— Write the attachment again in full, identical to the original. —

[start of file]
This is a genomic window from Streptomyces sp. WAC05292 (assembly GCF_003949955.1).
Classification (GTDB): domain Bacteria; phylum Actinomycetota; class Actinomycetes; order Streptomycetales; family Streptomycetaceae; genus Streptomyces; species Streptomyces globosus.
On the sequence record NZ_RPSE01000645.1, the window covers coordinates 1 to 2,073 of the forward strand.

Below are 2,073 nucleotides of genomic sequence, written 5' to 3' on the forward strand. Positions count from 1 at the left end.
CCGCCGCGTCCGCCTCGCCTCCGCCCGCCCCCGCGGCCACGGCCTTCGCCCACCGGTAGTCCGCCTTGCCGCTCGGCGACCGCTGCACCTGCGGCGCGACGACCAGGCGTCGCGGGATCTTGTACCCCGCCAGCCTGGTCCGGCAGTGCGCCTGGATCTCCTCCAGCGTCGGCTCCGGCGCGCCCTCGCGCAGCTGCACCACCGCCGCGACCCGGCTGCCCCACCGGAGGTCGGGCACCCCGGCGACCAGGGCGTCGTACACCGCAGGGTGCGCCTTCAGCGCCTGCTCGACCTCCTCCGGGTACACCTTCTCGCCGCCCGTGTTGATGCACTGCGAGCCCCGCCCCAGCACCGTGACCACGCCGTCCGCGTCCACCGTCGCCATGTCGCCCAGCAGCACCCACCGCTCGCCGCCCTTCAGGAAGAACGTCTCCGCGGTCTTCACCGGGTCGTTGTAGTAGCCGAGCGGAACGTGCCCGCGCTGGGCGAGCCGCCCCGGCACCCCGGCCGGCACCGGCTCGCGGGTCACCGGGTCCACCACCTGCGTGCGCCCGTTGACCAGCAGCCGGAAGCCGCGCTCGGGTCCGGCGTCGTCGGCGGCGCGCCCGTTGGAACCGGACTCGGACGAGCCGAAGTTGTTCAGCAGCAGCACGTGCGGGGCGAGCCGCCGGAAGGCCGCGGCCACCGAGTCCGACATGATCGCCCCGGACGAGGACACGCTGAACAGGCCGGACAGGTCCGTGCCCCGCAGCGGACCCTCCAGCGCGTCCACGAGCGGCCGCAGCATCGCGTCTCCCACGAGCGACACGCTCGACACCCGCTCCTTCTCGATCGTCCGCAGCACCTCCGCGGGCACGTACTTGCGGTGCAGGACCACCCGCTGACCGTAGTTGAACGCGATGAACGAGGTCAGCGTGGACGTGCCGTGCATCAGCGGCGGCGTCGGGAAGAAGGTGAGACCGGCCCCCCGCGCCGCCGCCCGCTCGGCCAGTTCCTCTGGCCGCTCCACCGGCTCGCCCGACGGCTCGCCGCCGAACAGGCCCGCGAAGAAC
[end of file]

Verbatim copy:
This is a genomic window from Streptomyces sp. WAC05292 (assembly GCF_003949955.1).
Classification (GTDB): domain Bacteria; phylum Actinomycetota; class Actinomycetes; order Streptomycetales; family Streptomycetaceae; genus Streptomyces; species Streptomyces globosus.
On the sequence record NZ_RPSE01000645.1, the window covers coordinates 1 to 2,073 of the forward strand.

Below are 2,073 nucleotides of genomic sequence, written 5' to 3' on the forward strand. Positions count from 1 at the left end.
CCGCCGCGTCCGCCTCGCCTCCGCCCGCCCCCGCGGCCACGGCCTTCGCCCACCGGTAGTCCGCCTTGCCGCTCGGCGACCGCTGCACCTGCGGCGCGACGACCAGGCGTCGCGGGATCTTGTACCCCGCCAGCCTGGTCCGGCAGTGCGCCTGGATCTCCTCCAGCGTCGGCTCCGGCGCGCCCTCGCGCAGCTGCACCACCGCCGCGACCCGGCTGCCCCACCGGAGGTCGGGCACCCCGGCGACCAGGGCGTCGTACACCGCAGGGTGCGCCTTCAGCGCCTGCTCGACCTCCTCCGGGTACACCTTCTCGCCGCCCGTGTTGATGCACTGCGAGCCCCGCCCCAGCACCGTGACCACGCCGTCCGCGTCCACCGTCGCCATGTCGCCCAGCAGCACCCACCGCTCGCCGCCCTTCAGGAAGAACGTCTCCGCGGTCTTCACCGGGTCGTTGTAGTAGCCGAGCGGAACGTGCCCGCGCTGGGCGAGCCGCCCCGGCACCCCGGCCGGCACCGGCTCGCGGGTCACCGGGTCCACCACCTGCGTGCGCCCGTTGACCAGCAGCCGGAAGCCGCGCTCGGGTCCGGCGTCGTCGGCGGCGCGCCCGTTGGAACCGGACTCGGACGAGCCGAAGTTGTTCAGCAGCAGCACGTGCGGGGCGAGCCGCCGGAAGGCCGCGGCCACCGAGTCCGACATGATCGCCCCGGACGAGGACACGCTGAACAGGCCGGACAGGTCCGTGCCCCGCAGCGGACCCTCCAGCGCGTCCACGAGCGGCCGCAGCATCGCGTCTCCCACGAGCGACACGCTCGACACCCGCTCCTTCTCGATCGTCCGCAGCACCTCCGCGGGCACGTACTTGCGGTGCAGGACCACCCGCTGACCGTAGTTGAACGCGATGAACGAGGTCAGCGTGGACGTGCCGTGCATCAGCGGCGGCGTCGGGAAGAAGGTGAGACCGGCCCCCCGCGCCGCCGCCCGCTCGGCCAGTTCCTCTGGCCGCTCCACCGGCTCGCCCGACGGCTCGCCGCCGAACAGGCCCGCGAAGAAC